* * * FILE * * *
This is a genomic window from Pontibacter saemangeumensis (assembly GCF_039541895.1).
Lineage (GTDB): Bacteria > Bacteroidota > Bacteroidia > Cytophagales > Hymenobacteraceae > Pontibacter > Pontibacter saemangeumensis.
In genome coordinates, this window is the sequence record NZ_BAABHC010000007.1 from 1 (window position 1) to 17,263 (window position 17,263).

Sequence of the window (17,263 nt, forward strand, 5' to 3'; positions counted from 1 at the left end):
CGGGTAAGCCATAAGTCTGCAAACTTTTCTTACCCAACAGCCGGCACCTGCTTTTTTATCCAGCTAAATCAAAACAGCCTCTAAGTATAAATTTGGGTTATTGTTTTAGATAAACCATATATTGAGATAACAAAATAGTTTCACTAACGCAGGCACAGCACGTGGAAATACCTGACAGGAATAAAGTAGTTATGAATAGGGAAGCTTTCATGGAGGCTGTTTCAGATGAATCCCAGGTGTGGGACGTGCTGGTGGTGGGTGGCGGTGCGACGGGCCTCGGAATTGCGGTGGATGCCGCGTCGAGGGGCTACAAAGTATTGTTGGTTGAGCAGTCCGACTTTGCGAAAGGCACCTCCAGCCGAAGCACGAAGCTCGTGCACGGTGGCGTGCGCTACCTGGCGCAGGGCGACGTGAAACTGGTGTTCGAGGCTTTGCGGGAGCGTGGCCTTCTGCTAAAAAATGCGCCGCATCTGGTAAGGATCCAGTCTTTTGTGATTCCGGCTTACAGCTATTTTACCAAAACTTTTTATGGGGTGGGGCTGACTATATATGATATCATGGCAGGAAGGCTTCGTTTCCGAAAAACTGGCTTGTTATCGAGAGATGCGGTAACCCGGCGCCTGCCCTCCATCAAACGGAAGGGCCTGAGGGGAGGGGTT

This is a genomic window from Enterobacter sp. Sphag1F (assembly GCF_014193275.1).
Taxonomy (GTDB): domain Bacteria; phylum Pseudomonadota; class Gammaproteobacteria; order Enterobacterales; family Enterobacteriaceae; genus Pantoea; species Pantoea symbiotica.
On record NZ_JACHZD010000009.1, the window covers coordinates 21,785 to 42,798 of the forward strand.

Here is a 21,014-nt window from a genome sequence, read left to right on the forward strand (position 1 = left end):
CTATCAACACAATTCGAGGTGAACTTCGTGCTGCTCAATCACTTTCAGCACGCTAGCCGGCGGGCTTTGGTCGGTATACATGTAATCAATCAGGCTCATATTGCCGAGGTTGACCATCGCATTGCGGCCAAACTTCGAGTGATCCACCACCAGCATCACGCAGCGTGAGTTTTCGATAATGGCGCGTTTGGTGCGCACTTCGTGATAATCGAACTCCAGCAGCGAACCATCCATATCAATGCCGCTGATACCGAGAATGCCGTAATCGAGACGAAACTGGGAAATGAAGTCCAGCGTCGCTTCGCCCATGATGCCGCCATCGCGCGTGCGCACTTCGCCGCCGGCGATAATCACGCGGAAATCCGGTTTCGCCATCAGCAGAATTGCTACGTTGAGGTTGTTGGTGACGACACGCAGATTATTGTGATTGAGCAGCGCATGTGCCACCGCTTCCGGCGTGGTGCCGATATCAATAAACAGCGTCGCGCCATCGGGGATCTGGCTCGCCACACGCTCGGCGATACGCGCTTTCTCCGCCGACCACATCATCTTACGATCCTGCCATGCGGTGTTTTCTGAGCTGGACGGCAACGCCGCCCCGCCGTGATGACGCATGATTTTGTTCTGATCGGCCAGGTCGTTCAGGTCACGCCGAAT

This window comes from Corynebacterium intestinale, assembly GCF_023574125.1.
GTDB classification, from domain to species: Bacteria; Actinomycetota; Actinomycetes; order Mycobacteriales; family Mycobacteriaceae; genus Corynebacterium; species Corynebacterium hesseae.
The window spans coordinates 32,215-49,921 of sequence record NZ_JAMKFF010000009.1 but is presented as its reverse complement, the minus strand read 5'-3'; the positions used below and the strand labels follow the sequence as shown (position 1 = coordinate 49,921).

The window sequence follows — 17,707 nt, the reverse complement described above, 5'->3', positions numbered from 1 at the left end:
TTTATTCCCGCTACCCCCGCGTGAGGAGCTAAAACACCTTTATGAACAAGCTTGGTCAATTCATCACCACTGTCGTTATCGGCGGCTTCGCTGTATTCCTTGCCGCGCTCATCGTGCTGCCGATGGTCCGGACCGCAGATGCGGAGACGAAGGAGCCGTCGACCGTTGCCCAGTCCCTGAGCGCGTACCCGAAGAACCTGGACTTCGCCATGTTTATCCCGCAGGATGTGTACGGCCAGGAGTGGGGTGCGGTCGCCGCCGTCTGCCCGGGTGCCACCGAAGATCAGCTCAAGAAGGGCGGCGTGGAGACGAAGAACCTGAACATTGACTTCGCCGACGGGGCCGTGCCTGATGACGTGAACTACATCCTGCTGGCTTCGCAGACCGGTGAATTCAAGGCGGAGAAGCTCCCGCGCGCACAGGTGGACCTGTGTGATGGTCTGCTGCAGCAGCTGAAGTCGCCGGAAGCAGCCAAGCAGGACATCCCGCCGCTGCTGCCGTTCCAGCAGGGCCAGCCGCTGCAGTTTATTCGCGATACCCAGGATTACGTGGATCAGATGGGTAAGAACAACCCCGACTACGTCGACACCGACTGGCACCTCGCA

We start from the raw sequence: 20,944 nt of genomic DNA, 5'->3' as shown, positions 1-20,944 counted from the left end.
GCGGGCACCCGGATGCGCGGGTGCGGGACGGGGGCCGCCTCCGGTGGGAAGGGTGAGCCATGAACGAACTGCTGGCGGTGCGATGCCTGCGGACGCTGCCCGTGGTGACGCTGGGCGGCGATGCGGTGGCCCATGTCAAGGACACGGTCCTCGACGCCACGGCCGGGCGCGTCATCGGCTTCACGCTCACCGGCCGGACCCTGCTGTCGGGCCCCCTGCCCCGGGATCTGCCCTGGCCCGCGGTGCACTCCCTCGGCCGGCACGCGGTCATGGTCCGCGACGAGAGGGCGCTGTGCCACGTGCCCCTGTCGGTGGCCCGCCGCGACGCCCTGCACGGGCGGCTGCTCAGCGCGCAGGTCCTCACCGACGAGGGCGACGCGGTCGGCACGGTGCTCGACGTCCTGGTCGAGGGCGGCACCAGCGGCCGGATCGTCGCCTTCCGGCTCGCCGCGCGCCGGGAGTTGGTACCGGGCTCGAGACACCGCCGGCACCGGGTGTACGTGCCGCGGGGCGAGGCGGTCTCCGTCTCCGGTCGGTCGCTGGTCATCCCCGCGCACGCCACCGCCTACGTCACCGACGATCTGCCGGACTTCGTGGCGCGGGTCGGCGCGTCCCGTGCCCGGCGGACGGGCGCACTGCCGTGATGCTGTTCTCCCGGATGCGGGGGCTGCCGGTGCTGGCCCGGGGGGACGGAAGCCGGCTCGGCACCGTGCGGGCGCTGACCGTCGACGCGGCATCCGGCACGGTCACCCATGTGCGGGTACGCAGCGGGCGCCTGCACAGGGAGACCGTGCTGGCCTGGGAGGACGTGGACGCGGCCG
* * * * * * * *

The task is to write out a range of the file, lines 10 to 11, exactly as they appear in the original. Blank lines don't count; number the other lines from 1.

CTATCAACACAATTCGAGGTGAACTTCGTGCTGCTCAATCACTTTCAGCACGCTAGCCGGCGGGCTTTGGTCGGTATACATGTAATCAATCAGGCTCATATTGCCGAGGTTGACCATCGCATTGCGGCCAAACTTCGAGTGATCCACCACCAGCATCACGCAGCGTGAGTTTTCGATAATGGCGCGTTTGGTGCGCACTTCGTGATAATCGAACTCCAGCAGCGAACCATCCATATCAATGCCGCTGATACCGAGAATGCCGTAATCGAGACGAAACTGGGAAATGAAGTCCAGCGTCGCTTCGCCCATGATGCCGCCATCGCGCGTGCGCACTTCGCCGCCGGCGATAATCACGCGGAAATCCGGTTTCGCCATCAGCAGAATTGCTACGTTGAGGTTGTTGGTGACGACACGCAGATTATTGTGATTGAGCAGCGCATGTGCCACCGCTTCCGGCGTGGTGCCGATATCAATAAACAGCGTCGCGCCATCGGGGATCTGGCTCGCCACACGCTCGGCGATACGCGCTTTCTCCGCCGACCACATCATCTTACGATCCTGCCATGCGGTGTTTTCTGAGCTGGACGGCAACGCCGCCCCGCCGTGATGACGCATGATTTTGTTCTGATCGGCCAGGTCGTTCAGGTCACGCCGAAT

This window comes from Corynebacterium intestinale, assembly GCF_023574125.1.